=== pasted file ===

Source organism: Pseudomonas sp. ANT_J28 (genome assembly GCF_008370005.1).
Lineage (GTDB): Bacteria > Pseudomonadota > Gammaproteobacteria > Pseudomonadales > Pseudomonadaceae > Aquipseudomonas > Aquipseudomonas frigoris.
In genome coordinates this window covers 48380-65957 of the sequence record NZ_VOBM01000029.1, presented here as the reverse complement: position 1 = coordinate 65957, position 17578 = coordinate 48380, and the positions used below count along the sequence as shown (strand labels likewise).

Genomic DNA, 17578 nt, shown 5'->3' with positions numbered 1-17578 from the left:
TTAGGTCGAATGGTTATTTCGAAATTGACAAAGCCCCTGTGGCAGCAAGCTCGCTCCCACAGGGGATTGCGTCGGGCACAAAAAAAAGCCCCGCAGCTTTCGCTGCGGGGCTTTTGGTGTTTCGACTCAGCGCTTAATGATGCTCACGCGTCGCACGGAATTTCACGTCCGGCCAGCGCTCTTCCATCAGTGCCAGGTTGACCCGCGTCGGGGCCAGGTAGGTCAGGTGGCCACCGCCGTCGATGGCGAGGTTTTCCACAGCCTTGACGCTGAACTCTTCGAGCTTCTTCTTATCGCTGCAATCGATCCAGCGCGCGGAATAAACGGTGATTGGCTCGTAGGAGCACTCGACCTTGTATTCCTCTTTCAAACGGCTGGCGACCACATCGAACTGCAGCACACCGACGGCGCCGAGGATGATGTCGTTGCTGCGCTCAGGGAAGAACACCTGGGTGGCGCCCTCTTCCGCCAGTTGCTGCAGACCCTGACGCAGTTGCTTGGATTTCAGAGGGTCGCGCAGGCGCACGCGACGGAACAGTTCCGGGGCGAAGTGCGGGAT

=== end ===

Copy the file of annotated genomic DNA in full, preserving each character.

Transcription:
Source organism: Pseudomonas sp. ANT_J28 (genome assembly GCF_008370005.1).
Lineage (GTDB): Bacteria > Pseudomonadota > Gammaproteobacteria > Pseudomonadales > Pseudomonadaceae > Aquipseudomonas > Aquipseudomonas frigoris.
In genome coordinates this window covers 48380-65957 of the sequence record NZ_VOBM01000029.1, presented here as the reverse complement: position 1 = coordinate 65957, position 17578 = coordinate 48380, and the positions used below count along the sequence as shown (strand labels likewise).

Genomic DNA, 17578 nt, shown 5'->3' with positions numbered 1-17578 from the left:
TTAGGTCGAATGGTTATTTCGAAATTGACAAAGCCCCTGTGGCAGCAAGCTCGCTCCCACAGGGGATTGCGTCGGGCACAAAAAAAAGCCCCGCAGCTTTCGCTGCGGGGCTTTTGGTGTTTCGACTCAGCGCTTAATGATGCTCACGCGTCGCACGGAATTTCACGTCCGGCCAGCGCTCTTCCATCAGTGCCAGGTTGACCCGCGTCGGGGCCAGGTAGGTCAGGTGGCCACCGCCGTCGATGGCGAGGTTTTCCACAGCCTTGACGCTGAACTCTTCGAGCTTCTTCTTATCGCTGCAATCGATCCAGCGCGCGGAATAAACGGTGATTGGCTCGTAGGAGCACTCGACCTTGTATTCCTCTTTCAAACGGCTGGCGACCACATCGAACTGCAGCACACCGACGGCGCCGAGGATGATGTCGTTGCTGCGCTCAGGGAAGAACACCTGGGTGGCGCCCTCTTCCGCCAGTTGCTGCAGACCCTGACGCAGTTGCTTGGATTTCAGAGGGTCGCGCAGGCGCACGCGACGGAACAGTTCCGGGGCGAAGTGCGGGAT